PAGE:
It was sheer chance that Clinton’s boat and not some other had taken them to the secluded snorkelling spot on the other side of the reef. It was his smile, and his dreadlocks swinging as he turned his head, that had seduced her, and the firmness of his grip as he hauled her back into the boat. Even so, she hadn’t expected to go beyond the flirtatious banter that was almost de rigueur between the local men and single female tourists.
Debra had been furious. The arrangement had cost Julia that friendship but, by then, she was tired of sharing with a woman who left bits of dental floss in the plughole. She was tired of the protracted negotiations over the selection of the right holiday, the right hotel. Now she was free to return to the same resort, the same hotel, even the same room if it were available, two or three times a year. The same handsome hulk to escort her from bar to beach. No overlap between her work life and her holidays, apart from a photograph on her desk and the right to drop his name into water-cooler conversations to show her colleagues she wasn’t some fusty old maid.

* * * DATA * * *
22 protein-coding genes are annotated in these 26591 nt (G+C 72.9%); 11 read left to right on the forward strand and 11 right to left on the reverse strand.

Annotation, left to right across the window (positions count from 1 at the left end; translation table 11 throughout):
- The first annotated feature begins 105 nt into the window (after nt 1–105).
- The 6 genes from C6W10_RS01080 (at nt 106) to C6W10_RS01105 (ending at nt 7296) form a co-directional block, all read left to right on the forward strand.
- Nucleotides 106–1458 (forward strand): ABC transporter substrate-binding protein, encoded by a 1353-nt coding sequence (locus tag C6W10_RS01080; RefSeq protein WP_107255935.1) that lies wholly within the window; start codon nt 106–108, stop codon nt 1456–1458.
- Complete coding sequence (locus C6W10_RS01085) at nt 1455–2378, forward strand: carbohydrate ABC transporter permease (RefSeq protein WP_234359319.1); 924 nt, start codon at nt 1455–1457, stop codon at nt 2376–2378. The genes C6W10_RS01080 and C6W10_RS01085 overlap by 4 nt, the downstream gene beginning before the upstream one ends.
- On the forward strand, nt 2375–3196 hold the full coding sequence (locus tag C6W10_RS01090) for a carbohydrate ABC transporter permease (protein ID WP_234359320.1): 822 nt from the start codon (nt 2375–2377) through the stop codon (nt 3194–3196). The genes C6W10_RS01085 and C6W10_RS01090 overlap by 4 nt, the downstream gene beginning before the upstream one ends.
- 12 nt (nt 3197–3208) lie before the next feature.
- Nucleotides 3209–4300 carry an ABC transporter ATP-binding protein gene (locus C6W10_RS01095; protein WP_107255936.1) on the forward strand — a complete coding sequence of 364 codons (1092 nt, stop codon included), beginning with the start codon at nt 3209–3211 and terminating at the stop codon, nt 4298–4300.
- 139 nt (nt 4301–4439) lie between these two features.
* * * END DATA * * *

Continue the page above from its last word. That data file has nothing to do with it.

Nor did he do so badly. The arrangement wasn’t only financial; Julia kept herself trim and she’d always looked good with a tan. So why did he hesitate when she told him she’d decided to stay a week longer?
He brought the heel of his hand to his forehead. “Dat great, Julia, but next week, shame, I carn see you so much. Gotta take out da boat.”
“I realise that,” she said, although she hadn’t. He spent so much of each day in her company, she’d forgotten he had a job. “But we could meet up at night.”
Her cup rattled in the saucer as she placed it on the wrought-iron table. Gazing beyond the balustrade, beyond the bougainvillea in the gardens, beyond the beach to where the waves frothed like meringue above the reef, she wondered if she might have misunderstood the terms of the arrangement. She’d never asked herself why Clinton needed to clarify her dates so far in advance. Why sometimes he’d email to ask her to swap one week for another. She’d assumed he was juggling childcare, his wife’s antenatal appointments.